Whatever attitude & culture you bring to a situation will be magnified to the fundraising team and the fundraising efforts. Communicating clear goals, roles and tasks will ultimately provide self-motivation for team members. Most times fundraising teams are volunteers. There is a huge difference between expectations from a typical leader/employee relationship vs chairman/volunteer. The volunteer is giving up his or her personal time and has every right to say no. Creating a high commitment culture again goes back to the leader. The prime reason people will volunteer is because it feels good. The prime reason they will re-volunteer is because they are respected and appreciated.

Trusting YOU as a leader means the team will trust themselves to follow the leader.

Don’t take it personally! As much as we hope that all decisions will be embraced, it is inevitable to bump into a few negative people or incidents along the way. Maintain composure and take time to assess the information before answering or reacting. It’s ok to say “thanks for the feedback, we will take it into consideration.” Gather yourself and reply in a professional and healthy manner after the emotional wave has passed.

True Chairperson Story: We were running a fundraiser at a school and the room mom called the fundraising chair to share frustration about how the fundraiser was affecting ‘her’ classroom. After letting the room mom vent and politely asking for some time to get back to her a more productive conversation took place a short time later. Turns out the room mom’s frustration was somewhat warranted and related to communication gaps. The chair asked her to be the “room mom lead” and join the fundraising committee. In time the room mom lead took a very active role in fundraising and made the team even stronger.

Plan and Execute

Analyze but don’t paralyze. Evaluate fundraising activities as quantitatively as possible.

  • Brainstorm possible options
  • How much money do you need to raise
  • How much money do you want to raise
  • How many hours will fundraising require
  • How many volunteers will fundraising require
  • Map out potential ranges of outcomes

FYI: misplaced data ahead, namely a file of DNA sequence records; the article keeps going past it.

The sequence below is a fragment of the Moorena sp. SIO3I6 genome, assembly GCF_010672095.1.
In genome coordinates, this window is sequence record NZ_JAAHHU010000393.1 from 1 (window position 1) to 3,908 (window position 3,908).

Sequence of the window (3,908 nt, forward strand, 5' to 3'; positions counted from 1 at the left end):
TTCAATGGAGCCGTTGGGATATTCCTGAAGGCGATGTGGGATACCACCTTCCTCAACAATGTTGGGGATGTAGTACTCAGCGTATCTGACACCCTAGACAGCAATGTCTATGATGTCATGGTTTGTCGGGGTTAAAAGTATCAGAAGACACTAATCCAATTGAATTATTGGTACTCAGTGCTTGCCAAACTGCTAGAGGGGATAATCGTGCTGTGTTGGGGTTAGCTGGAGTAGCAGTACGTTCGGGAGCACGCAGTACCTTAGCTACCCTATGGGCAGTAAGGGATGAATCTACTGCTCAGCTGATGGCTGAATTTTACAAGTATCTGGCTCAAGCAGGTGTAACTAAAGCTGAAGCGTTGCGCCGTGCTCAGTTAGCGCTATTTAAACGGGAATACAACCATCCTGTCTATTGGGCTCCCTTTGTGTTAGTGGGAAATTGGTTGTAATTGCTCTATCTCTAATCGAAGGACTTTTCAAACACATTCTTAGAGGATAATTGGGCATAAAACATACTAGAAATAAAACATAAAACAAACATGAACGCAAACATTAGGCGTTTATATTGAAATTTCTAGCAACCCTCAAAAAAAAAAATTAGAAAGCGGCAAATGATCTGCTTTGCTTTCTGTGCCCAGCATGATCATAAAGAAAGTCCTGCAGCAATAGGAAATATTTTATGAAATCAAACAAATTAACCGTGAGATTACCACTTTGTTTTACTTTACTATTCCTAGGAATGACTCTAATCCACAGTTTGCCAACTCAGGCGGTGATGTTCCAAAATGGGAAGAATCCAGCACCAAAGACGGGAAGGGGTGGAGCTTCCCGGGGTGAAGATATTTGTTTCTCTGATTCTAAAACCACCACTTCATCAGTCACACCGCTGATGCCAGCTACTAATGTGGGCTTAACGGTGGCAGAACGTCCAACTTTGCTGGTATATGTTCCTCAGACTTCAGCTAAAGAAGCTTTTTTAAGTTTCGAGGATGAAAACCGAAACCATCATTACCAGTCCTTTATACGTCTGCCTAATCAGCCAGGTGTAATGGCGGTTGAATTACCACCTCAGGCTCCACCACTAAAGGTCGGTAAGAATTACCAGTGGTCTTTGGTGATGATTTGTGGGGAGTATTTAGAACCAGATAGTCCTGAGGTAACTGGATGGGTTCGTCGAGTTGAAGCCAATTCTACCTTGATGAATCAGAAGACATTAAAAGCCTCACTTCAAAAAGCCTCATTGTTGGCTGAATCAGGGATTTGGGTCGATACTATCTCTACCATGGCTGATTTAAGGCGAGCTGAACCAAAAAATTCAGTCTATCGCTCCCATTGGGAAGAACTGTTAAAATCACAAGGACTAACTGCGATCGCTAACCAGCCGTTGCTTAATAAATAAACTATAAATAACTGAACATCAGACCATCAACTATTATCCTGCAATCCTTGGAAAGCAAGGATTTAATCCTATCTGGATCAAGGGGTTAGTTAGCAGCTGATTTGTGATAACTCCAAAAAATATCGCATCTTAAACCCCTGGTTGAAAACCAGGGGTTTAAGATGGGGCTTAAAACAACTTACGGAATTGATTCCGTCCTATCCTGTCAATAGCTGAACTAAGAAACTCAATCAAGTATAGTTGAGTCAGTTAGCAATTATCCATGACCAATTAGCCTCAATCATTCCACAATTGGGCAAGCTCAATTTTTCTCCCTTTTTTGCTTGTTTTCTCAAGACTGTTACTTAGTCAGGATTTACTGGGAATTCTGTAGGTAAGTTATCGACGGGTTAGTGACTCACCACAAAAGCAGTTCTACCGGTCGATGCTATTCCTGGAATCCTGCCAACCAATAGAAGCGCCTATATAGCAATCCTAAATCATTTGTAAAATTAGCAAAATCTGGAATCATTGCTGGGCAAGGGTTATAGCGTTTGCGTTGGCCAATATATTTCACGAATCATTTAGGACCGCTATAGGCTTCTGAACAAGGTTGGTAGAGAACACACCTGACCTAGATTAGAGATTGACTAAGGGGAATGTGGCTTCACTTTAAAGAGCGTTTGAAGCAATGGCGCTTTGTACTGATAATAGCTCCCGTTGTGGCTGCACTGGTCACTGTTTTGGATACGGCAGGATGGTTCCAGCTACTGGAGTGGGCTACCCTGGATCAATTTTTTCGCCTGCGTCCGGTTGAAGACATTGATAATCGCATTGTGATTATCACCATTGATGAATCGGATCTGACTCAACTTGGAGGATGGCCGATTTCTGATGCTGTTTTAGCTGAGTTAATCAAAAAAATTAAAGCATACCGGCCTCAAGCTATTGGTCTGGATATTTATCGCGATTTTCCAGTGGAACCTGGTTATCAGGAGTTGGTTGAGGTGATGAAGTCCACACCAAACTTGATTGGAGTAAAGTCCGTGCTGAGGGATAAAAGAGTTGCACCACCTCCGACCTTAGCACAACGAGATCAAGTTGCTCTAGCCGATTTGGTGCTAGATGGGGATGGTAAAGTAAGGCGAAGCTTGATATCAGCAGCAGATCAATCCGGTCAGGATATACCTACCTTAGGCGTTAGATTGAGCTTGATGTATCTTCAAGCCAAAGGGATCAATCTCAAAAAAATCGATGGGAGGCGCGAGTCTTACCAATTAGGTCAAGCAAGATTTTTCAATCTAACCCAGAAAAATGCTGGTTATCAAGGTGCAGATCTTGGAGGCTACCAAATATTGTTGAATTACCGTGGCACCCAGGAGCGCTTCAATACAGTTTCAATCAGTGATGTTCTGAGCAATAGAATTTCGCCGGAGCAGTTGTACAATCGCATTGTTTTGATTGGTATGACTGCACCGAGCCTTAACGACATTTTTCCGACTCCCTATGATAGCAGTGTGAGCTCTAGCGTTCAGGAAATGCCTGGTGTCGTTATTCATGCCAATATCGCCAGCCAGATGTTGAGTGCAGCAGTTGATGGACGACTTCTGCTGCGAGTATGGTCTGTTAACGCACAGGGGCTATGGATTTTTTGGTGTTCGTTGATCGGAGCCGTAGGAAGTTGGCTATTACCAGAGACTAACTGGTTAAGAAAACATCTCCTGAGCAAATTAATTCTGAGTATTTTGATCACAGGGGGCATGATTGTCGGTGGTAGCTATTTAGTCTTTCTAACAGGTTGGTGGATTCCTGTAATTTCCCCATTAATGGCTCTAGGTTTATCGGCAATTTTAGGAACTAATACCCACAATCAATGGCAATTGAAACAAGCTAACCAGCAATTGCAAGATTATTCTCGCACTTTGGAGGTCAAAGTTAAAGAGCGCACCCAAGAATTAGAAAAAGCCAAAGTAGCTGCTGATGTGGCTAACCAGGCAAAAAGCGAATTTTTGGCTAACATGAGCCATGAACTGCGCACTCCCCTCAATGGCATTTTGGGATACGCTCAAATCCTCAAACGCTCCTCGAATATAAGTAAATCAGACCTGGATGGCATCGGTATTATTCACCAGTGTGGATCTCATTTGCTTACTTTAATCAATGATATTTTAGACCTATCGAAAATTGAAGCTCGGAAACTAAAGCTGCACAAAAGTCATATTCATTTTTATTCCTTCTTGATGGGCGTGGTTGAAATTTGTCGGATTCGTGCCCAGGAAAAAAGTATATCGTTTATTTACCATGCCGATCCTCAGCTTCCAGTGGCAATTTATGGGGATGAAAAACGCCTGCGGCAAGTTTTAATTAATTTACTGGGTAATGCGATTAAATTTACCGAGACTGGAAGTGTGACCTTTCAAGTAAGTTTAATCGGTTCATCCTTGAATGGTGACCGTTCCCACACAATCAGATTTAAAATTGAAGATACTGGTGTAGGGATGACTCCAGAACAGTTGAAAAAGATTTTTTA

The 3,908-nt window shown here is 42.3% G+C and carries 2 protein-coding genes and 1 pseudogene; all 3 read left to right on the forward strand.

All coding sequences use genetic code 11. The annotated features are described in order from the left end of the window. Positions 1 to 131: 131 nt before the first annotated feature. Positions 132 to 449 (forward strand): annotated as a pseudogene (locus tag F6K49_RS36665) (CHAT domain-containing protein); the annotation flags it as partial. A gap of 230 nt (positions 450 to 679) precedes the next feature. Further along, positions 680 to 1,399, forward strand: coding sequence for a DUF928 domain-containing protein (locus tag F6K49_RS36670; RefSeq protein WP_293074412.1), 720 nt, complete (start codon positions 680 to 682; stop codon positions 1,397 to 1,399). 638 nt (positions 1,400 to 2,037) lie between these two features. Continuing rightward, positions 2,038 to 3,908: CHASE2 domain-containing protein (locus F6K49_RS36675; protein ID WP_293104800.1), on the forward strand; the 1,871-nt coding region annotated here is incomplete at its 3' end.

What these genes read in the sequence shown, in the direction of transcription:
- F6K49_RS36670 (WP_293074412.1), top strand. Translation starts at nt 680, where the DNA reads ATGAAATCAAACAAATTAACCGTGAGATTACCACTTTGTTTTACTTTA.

At this point take the leap of faith and make a decision. Informed and educated decisions will lead to the right decisions. Sometimes the answer is just a few tweaks, but other times it’s a completely new idea. Believe in the data and research, but also believe in yourself.

Layout the fundraising plan, timeline, and checklist. Communicate with the team in a timely and organized fashion.
Note: The leader must have full confidence in the fundraising plans in order for the followers to have trust. If you can wake up every morning, look in the mirror, and be proud to own the decision- then go for it!

Communicate

Keep all communication channels open with a steady flow of information and instruction.
Limit meetings to just the necessities. Don’t make standing meeting dates “just to have” a meeting. Come with an agenda, come prepared to inform, and come ready to discuss and make decisions.

Learning and Growing

Be kind to yourself in this process. There will be a learning curve. As we have seen in the past year with COVID-19, the fundraising environment is changing too. Take time to absorb past data and form your own plan moving forward. Stay focused on how the fundraising dollars will help the cause move forward to help, heal, educate, feed, shelter, research, and enrich lives. Remember that you are not alone. There should be a board and volunteers to help and it is okay to ask for help. In addition, seek out more general support in the way of similar philanthropy groups, thought leaders in the community. With social media, it’s much easier to listen, learn, and connect with others. Build your tribe, and do your best.